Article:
Bruno Piglhein

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Bruno Piglhein (photograph by Franz Hanfstaengl, c.1886)

Elimar Ulrich Bruno Piglhein (19 February 1848, Hamburg - 15 July 1894, Munich)[1] was a German sculptor and painter. He was a founder and first President of the Munich Secession.


His father was a decorator. Upon graduating from the Gymnasium, he studied with the sculptor Julius Lippelt (1829-1864), after Lippelt's death from tuberculosis, Piglhein went to the Dresden Academy of Fine Arts, but had to leave after two years for an alleged lack of talent. The sculptor Johannes Schilling saw that he had some potential, however, and took him into his studio, after a short stay in Italy, Piglhein decided to take up painting instead and, on Schilling's recommendation, began studies with Ferdinand Pauwels at the Weimar Saxon-Grand Ducal Art School. Finding the small town atmosphere uncongenial, in 1871 he moved to Munich, where he became an associate of Wilhelm von Diez, despite the attention given to his painting of the Crucifixion at the Munich exhibition and the positive critical reception accorded to his portraits of children, he was not very successful. At the suggestion of his agent, he turned to pastel portraits of women; favoring Spanish dancers, pierrettes and belles-of-the- ball with low décolletage. He then came into fashion, but also found himself being criticized as a bad moral influence and a "courtesan painter".[1]

The Crucifixion[edit]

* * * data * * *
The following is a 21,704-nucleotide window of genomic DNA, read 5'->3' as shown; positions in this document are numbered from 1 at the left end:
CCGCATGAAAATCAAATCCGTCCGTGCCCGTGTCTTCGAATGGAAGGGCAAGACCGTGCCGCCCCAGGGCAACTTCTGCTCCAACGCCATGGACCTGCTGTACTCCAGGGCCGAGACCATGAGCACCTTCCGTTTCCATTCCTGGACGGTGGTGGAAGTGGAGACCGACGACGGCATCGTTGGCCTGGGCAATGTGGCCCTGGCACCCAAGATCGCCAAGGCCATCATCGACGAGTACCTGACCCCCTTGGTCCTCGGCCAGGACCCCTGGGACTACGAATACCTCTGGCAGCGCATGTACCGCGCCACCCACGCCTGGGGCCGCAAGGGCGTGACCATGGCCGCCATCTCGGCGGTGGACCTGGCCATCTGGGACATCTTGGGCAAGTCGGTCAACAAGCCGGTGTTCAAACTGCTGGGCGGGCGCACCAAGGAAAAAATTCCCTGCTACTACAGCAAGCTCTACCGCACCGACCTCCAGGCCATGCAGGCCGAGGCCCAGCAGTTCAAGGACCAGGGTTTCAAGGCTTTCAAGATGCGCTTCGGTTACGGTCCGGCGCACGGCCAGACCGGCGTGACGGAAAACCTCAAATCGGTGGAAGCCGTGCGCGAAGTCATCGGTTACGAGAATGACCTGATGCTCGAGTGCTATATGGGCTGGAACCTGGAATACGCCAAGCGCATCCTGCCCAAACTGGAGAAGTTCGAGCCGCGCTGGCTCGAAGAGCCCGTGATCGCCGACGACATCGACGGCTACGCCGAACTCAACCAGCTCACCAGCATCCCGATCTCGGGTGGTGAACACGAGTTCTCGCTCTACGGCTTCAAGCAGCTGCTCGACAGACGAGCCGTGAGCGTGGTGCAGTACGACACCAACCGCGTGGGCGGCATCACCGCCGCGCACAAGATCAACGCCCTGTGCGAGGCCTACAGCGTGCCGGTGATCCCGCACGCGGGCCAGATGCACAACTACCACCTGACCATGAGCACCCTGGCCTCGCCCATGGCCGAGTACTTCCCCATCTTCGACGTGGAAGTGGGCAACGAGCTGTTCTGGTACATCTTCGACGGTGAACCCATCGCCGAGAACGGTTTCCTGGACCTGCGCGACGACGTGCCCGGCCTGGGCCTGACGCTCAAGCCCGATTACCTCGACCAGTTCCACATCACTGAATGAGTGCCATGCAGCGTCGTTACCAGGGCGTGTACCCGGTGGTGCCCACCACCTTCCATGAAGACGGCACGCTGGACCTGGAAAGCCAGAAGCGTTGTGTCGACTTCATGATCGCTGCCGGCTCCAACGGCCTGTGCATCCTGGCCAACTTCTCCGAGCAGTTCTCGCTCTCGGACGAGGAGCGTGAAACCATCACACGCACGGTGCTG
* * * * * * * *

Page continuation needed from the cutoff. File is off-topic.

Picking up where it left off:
Piglhein with Joseph Halder

In 1885, he found an opportunity to restore his serious reputation. Joseph Halder, a businessman from Munich, conceived plans for a circular, panoramic painting depicting the Crucifixion of Christ and, recalling Piglhein's work at the Munich Exhibition, the commission was given to him, from 1885 to 1886, he made a trip to Jerusalem, where he made sketches for what would become his magnum opus. Under his direction the landscape painters Josef Block, Johann Adalbert Heine (1850-1905) and Josef Krieger (1848-1914) created the scenes, while Piglhein executed the figures, the work was displayed in Munich, Berlin and Vienna, where it was destroyed by a fire in 1892.[1] Ten photographs of the work were taken on opening day, at least 15 copies of the work were made (some of which were made by his assistants, who were not under Piglhein's contractual obligations to produce but one panorama). Extant panoramas are located in Einsiedeln, Switzerland and Sainte-Anne-de-Beaupré in Québec, Canada.

The ten photographs

In 1886, he was appointed a Professor at the Academy of Fine Arts Munich, with his reputation reestablished, he began to produce large canvases on religious themes and portraits. In 1892, he became one of the founders and first President of the Munich Secession, although he was already suffering from physical ailments that inhibited his ability to work.


  1. ^ a b c Hermann Arthur Lier (1907), "Piglhein, Elimar Ulrich Bruno", Allgemeine Deutsche Biographie (ADB) (in German), 53, Leipzig: Duncker & Humblot, pp. 790–791

Further reading[edit]


  • Maximilian Donop: Katalog der Ausstellung der Werke von Bruno Piglhein. Königl. National-Galerie, Berlin 1895
  • Maximilian Vincenz Sattler: Führer durch das Panorama der Kreuzigung Christi. Hof- und Univ.-Druckerei, München 1886 (parallel text in English and French)
  • Maximilian Vincenz Sattler: Kurzführer durch das Panorama.
  • Franz Schiermeier: "Panorama München, Illusion und Wirklichkeit, München als Zentrum der Panoramenherstellung'". Franz Schiermeier Verlag, München 2010, ISBN 978-3-9813190-2-6


  • Panoramaführer von Robert Wecker-Piglhein. Siehe: "Das Piglhein - Wecker - Panorama: Jerusalem und die Kreuzigung Christi".
  • Ludwig Trost: Bruno Piglheins Panorama: Jerusalem und die Kreuzigung Christi. DVA, Stuttgart 1887.

External links[edit]

  • Bruno Piglhein website: includes a larger view of the panorama, pastels, photographs and documentary material. [1]